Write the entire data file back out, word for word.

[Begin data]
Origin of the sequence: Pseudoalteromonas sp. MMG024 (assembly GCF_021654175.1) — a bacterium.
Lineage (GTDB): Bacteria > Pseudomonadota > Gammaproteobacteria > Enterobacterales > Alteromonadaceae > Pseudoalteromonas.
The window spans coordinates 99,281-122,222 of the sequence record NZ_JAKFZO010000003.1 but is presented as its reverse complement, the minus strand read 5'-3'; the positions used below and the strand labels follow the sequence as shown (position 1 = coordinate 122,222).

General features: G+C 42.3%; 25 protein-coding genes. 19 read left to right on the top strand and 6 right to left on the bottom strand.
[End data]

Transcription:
Origin of the sequence: Pseudoalteromonas sp. MMG024 (assembly GCF_021654175.1) — a bacterium.
Lineage (GTDB): Bacteria > Pseudomonadota > Gammaproteobacteria > Enterobacterales > Alteromonadaceae > Pseudoalteromonas.
The window spans coordinates 99,281-122,222 of the sequence record NZ_JAKFZO010000003.1 but is presented as its reverse complement, the minus strand read 5'-3'; the positions used below and the strand labels follow the sequence as shown (position 1 = coordinate 122,222).

General features: G+C 42.3%; 25 protein-coding genes. 19 read left to right on the top strand and 6 right to left on the bottom strand.